Russia is fourth overall in deaths at 386,045, including 105 Sunday after 107 Saturday and 110 Friday, the last time above three digits since May 14 with 107.

In the top 10 for deaths, Mexico is fifth with 329,898 including 2 Saturday, Peru sixth with 216,287 and 23 Saturday, Britain seventh with 189,484 with no data on weekends, Italy eighth with 176,578 including 32 Sunday, Indonesia ninth with 157,770 including eight Sunday and France 10th with 154,672 with no change Saturday.


In the top 10 for cases, France is third with 34,893,247 including 23,137 Sunday, Germany is fifth with 32,680,355, Britain seventh with 23,585,305, Italy eighth with 22,161,016 including 12,081 Sunday, Russia 10th with 20,439,095 including 56,751 Sunday.

In all, more than 12.7 billion COVID-19 vaccine doses have been administered worldwide, a gain of 100 million in one week, with the world's population of 7.9 billion, according to Bloomberg tracking. Mainland China leads with 3.5 billion doses administered and a 92.4% one-shot vaccination rate among the 1.5 billion population, the most in the world. India is second with 2.2 billion among the 1.4 billion population and a 74.4% rate.

Broken down by world regions, Latin American countries have administered at least one dose to 81% of the population, with Asia-Pacific and U.S.-Canada 80%, Europe at 69%, Middle East 58% and Africa at 28%, according to The New York Times tracking. These percentages didn't change in the past week.

Japan, which has an 82.8% one-shot vaccination rate among all residents, is in the midst of a seventh wave amid the BA.5 Omicron variant.

Japan next month plans to drop a ban on individual tourist visits and remove a 50,000 cap on daily arrivals, Nikkei reported. Those were the strongest restrictions among the Group of Seven nations.


Last November, Japan imposed a near-full ban on new entries by foreigners in November. In March, supervised entry for students and business travelers was allowed, then guided group travel for tourists in June.

On Sept. 7, Japan waived the requirement for travelers to provide proof of a negative COVID test within 72 hours of departing for Japan. The daily cap was raised to 20,000.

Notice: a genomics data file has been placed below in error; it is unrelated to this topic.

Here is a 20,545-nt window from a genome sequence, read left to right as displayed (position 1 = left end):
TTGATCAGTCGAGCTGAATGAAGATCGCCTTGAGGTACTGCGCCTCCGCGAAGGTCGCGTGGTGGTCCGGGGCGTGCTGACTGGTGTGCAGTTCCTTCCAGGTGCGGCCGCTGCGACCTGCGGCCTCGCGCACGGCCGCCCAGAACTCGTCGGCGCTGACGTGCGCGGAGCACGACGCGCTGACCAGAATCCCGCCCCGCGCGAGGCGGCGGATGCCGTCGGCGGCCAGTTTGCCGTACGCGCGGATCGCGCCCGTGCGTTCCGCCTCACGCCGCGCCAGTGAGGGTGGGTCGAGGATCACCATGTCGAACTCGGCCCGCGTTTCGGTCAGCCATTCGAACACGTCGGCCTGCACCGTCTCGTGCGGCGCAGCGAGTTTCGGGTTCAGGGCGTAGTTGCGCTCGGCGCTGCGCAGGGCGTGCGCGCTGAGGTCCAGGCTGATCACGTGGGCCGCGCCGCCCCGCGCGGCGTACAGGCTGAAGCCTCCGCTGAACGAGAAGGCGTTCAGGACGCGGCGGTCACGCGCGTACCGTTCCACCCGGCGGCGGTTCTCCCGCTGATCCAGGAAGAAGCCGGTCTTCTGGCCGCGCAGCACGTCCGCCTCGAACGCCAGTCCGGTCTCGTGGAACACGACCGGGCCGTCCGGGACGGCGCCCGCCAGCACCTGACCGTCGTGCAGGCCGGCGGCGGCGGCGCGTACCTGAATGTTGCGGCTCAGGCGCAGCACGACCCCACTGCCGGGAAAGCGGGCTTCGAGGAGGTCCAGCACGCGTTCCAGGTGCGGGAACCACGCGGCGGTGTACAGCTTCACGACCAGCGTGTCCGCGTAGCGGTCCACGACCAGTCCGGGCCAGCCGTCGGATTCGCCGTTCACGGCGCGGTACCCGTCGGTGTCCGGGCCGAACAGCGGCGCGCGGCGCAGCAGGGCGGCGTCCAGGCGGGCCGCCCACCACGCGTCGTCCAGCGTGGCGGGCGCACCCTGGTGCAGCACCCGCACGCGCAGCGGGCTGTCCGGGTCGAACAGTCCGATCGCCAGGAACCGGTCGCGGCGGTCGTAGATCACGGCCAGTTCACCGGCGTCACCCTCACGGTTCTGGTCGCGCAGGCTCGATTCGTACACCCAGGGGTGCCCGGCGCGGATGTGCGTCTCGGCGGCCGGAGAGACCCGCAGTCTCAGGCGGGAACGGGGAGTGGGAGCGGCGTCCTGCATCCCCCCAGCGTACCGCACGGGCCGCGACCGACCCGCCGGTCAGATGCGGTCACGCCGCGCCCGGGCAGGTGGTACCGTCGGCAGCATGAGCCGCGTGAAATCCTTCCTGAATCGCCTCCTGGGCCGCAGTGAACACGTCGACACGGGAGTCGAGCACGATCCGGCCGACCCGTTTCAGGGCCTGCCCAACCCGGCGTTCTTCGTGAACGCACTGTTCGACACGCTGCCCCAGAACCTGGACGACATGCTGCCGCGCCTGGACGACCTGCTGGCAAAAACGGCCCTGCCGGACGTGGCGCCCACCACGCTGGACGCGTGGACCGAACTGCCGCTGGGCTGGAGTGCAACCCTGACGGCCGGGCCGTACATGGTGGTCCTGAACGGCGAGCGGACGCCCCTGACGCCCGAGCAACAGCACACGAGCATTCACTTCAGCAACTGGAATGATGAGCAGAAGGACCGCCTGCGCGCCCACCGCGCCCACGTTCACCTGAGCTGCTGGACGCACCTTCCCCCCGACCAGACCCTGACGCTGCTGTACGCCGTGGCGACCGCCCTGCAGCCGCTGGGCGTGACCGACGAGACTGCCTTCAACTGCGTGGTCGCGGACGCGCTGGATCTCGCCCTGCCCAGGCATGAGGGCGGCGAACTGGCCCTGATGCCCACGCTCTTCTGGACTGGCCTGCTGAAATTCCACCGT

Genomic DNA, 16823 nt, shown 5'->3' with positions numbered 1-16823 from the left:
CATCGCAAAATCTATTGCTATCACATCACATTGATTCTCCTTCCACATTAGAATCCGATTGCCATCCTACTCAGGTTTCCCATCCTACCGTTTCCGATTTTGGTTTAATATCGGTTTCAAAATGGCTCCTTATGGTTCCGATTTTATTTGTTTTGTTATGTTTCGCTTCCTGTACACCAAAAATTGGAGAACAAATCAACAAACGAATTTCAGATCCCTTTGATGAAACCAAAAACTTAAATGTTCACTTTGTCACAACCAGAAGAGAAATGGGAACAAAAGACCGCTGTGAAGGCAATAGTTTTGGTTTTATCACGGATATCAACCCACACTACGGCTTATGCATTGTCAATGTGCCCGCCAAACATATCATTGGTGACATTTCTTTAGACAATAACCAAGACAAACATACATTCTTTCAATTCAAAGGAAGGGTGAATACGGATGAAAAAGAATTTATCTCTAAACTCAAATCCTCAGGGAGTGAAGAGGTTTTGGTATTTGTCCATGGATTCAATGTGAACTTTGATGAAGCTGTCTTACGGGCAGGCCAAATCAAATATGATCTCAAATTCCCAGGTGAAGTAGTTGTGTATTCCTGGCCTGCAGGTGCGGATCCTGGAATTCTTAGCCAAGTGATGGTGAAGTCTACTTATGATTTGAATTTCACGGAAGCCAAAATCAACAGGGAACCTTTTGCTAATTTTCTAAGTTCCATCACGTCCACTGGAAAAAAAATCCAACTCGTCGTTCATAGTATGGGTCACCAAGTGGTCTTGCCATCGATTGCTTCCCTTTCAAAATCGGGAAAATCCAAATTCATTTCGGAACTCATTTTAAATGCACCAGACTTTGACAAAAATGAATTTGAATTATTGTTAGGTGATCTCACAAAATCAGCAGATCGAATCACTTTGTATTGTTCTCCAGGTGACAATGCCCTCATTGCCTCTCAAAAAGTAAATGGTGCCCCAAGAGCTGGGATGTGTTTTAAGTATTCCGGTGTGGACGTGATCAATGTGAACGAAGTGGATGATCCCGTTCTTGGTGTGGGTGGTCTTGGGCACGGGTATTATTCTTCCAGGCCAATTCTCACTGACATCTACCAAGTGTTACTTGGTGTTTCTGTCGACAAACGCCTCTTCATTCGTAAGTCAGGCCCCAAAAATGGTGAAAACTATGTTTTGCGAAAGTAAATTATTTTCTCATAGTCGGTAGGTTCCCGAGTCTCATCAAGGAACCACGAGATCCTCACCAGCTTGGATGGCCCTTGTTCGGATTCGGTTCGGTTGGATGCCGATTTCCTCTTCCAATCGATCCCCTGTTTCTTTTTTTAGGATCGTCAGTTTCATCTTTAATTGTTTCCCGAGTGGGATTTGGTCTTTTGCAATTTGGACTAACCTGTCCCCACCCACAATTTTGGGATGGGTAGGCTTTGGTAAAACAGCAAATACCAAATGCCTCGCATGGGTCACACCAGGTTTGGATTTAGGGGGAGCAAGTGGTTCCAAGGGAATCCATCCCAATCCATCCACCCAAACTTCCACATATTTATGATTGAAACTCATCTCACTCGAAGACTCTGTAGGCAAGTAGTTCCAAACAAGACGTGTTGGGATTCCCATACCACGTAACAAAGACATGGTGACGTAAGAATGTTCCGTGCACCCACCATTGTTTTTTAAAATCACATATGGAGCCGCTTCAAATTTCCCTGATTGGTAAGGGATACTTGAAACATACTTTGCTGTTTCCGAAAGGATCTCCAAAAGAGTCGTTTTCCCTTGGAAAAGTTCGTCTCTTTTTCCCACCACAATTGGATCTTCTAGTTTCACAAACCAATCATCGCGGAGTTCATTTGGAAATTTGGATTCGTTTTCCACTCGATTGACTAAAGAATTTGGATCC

"It's important for us to work to strengthen Japan's earning power, taking advantage of the current yen weakness," Prime Minister Fumio Kishida said Wednesday during a meeting of the government's Council on Economic and Fiscal Policy.

Japan has 348 deaths per million, which is 146th in the nation, with the world at 837.8 and Peru No. 1 at 6,421.

In cases, Japan's rate is 164,318 per million in 196th place with the world 79,167 and Austria the highest among large countries at 55,127 with Portugal 538,114, France 532,035 and Denmark 531,457. Japan's population is 125 million.

South Korea's cases are at two-month lows with the Chuseok holiday, or the three-day Korean fall harvest celebration ending Monday when 36,938 cases were reported. It was the first holiday weekend without social distancing restrictions during the pandemic.

U.S. Forces Korea, which is responsible for 28,500 service employees and civilian employees reported 51 new infections over seven-day period ending Tuesday. The record was 1,599 from Jan. 4-10.


China, where COVID-19 emerged more than 2.5 years ago, has reported 5,226 deaths. Before a spike in April, it was 4,636, which stayed at that number since early February 2021.

On Sunday, China reported 153 cases with 5,659 on April 29. Those are confirmed cases with illness. Asymptomatic ones are reported separately in Mainland China.

Chengdu, a metropolitan area of 21 million on Monday will lift a lockdown, which has been in effect since Sept. 1. Residents will still need to have at least one test each week and negative results within 72 hours are needed for entering public venues and taking public transportation, according to the statement.

Shanghai, the largest metro area at 26.32 million people, earlier ended a two-month lockdown that was in place since the spring.

Hong Kong, like China, has adopted a "zero tolerance" for coronavirus.

Last week, incoming travelers who test positive for COVID-19 can remain in their quarantine hotels instead of being transferred to isolation hotels or community facilities.

Plans are in the works to end hotel quarantine for inbound travelers , Oriental Daily reported.

Also like China, there are other strong restrictions, including masks worn at most times, limits on public gatherings, tests for bar patrons and weekly ones for students.


Hong Kong reported 23 deaths and 7,322 cases Sunday with the record 79,876 on March 3.

The BA.5 Omicron strain has become the most dominant in the world, accounting for 84.8% of cases in the United States, according to the CDC projections through Saturday. The strain was first tracked in late April.

The Centers for Disease Control and Prevention has classified 13.6% of counties, districts and territories with a "high" category level, compared with 35.8% "medium" and 50.5% "low." In "high" locations, masks are urged indoors.

The seven-day moving average for cases Thursday was 59,904, the lowest since 58,900 May 1, according to the CDC. And the deaths average Sunday fell to 339, the lowest since 320 on June 22.

New hospitalizations in the United States from Aug. 31 to Tuesday were 4,657, which is a 6.1% weekly drop. A total of 5,298,500 have been hospitalized with COVID-19 since its inception with a population of 332 million. The U.S. total reported Sunday was 30,659, which is 4.4% capacity, and far below the record 160,113 (20.6%) on Jan. 20, according to the Department of Health and Human Services.

On Thursday in its weekly report, the CDC said the U.S. adult one-shot vaccination rate was 90.3% with full vaccination at 77.4% and one booster at 51.7%. The full population rates are 79.3% for one shot, 67.7% for two, 48.6% for three, 34.7% for four with only those 50 and older allowed to get the second booster.


A new booster, targeting Omicron, approved by the CDC on Sept. 1